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Saturday, February 19, 2011

Cao Xueqin, The Story of the Stone

J. Douberly

The novel The Story of the Stone is considered one of the greatest Chinese works of literature of all time. The novel found in its completion fills five full volumes, which fits the paradigm of a long Chinese novel. The reading that the class covered is only a small section of the entire novel and that must be taken into consideration when analyzing the text. First, to fully understand the complexity and historical significance of the piece on must first analyze the themes of the selection, next understand a few of the major players, and finally uncover cultural subtexts.


Several themes are constantly and consistently present throughout the selections we read in class. First, the use of “flowers” is seen several times throughout the piece. Dai-yu in chapter 27 buries flowers as a hobby. This is a theme that overall articulates what the importance of flowers are in the piece. “Flowers” are representative of women in the selection. Therefore, when looking at the themes in The Story of the Stone “flowers” are present for the purpose of symbolism rather than just their beauty. The use of food is also a present theme in the selection. In chapter 26, the Jia household has a plethora of food that has been prepared for a meal. As a customary rule they invite extended family to enjoy the food with them. This small section of the piece represents a larger theme as a whole, food is used as the epicenter of social interaction in The Story of the Stone. Several other themes are present however due to lack of space they have been omitted.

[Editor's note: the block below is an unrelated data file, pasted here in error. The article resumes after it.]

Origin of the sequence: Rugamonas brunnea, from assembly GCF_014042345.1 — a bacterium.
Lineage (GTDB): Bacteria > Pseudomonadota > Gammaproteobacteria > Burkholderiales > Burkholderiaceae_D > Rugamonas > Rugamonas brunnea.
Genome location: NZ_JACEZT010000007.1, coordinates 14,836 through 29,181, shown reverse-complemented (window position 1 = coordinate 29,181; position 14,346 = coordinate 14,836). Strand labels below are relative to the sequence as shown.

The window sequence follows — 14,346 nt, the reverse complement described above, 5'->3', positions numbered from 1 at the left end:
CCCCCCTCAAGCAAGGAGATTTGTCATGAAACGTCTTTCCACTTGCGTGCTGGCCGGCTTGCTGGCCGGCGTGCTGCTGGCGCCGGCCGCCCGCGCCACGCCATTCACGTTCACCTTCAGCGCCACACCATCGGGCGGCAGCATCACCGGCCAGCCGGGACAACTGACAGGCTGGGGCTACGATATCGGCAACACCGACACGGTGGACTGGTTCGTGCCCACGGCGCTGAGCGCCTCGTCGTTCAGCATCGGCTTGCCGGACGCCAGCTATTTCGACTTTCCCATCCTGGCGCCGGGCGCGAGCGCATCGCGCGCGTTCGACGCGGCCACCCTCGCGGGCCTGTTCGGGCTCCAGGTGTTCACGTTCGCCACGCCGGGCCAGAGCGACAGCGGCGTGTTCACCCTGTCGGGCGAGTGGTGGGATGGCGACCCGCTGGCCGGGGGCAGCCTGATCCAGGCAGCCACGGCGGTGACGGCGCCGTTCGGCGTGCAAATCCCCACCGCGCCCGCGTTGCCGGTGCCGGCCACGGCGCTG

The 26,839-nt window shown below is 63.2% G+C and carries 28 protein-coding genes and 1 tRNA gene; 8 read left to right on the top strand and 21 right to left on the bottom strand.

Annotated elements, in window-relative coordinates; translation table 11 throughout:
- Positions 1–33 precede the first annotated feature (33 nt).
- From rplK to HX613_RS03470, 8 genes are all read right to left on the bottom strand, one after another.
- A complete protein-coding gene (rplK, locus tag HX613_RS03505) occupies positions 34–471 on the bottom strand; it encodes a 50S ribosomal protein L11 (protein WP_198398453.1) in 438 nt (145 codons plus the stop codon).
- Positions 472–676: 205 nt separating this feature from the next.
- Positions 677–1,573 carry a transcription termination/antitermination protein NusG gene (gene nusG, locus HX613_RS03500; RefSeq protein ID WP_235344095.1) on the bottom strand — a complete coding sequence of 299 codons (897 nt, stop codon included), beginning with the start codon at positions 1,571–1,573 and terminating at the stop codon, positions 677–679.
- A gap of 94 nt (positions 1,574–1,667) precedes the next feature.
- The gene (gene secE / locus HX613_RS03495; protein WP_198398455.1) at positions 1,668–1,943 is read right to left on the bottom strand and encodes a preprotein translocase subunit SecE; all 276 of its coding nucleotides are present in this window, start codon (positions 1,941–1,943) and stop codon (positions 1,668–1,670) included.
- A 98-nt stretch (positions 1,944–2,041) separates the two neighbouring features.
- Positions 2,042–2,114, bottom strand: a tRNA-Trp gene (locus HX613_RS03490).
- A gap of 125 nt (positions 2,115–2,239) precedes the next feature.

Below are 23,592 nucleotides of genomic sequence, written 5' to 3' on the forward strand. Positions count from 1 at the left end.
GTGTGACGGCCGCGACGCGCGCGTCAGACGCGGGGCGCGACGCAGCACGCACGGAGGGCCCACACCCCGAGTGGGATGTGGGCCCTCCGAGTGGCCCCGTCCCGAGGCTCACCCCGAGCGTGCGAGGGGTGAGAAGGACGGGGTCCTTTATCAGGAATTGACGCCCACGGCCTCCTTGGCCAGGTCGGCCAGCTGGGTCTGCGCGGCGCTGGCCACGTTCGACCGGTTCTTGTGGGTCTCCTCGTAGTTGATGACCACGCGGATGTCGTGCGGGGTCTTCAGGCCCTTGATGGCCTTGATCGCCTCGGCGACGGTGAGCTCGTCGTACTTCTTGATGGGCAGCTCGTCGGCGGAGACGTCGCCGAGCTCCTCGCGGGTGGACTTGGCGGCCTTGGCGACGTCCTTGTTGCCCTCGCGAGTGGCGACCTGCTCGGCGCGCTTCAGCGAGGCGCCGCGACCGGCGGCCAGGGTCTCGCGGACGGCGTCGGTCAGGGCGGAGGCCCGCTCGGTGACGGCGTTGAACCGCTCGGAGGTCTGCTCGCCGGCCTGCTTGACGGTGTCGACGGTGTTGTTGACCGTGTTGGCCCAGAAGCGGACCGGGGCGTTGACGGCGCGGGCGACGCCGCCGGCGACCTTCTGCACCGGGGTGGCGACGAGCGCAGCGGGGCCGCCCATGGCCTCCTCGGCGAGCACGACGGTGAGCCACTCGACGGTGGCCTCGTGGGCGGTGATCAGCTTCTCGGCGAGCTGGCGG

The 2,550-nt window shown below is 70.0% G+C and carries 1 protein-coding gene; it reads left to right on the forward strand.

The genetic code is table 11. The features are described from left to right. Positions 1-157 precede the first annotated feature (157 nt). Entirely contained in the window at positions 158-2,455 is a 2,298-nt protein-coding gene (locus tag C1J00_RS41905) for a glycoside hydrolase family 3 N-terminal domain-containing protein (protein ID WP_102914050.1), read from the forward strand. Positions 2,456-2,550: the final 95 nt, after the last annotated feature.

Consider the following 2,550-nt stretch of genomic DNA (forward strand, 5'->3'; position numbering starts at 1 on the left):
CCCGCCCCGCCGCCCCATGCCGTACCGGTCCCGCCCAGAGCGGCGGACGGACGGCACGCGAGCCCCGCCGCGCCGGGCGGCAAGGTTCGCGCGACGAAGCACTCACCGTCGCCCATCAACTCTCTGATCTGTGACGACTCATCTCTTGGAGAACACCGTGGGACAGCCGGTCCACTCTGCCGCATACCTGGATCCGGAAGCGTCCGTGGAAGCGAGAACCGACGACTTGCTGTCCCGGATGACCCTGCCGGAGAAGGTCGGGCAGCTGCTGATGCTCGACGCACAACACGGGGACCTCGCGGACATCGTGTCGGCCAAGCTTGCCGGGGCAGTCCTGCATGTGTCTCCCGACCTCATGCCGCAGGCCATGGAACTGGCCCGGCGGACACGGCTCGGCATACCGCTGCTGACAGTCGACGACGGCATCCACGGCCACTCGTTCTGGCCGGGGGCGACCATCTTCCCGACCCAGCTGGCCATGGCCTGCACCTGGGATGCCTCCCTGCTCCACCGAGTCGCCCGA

Major Players

The selection focuses on the relationship in-between three key players: Jia Bao-yu, Dai-yu, and Bao-Chai. Jia Bao-yu is the main character of our selection, seeing as he is at the tip of love triangle. He is the last male heir of the Jia household and is looking for a partner to propagate the family’s name. On the bottom right of the love triangle falls Dai-yu who is the emotional lover of the two women. With strange hobbies such as burying flowers, we see her as the weird lover of the three. Finally, we have Jia Bao Chai the final tier of the love triangle and the winner of Jia Bao-yu’s affection. She holds herself to be a little more pretentious than Dai-yu; however, she is also far less strange. These three characters fill the pages of The Story of the Stone and are the main focus of the selection read in class.

Cultural Subtexts

Although elements of Chinese cultural can be delineated from the text, one must realize they are only found the interpretation of subtext, the lines between the lines. The first major presence of cultural significance is the use of a patriarchic system. The men in the piece have major power over the women and it can be deciphered that it is a representation of how women were treated in China during the creation of this piece. Next, the use of vernacular as the vehicle this piece operates through, is an interesting tenet to examine in the novel; moreover, if the piece is written in the voice of the people it is safer to say that it is more accurately represents the cultural of China at that time. Other elements of Chinese cultural are present in the text but due to lack of space they have been omitted.


C. Wilson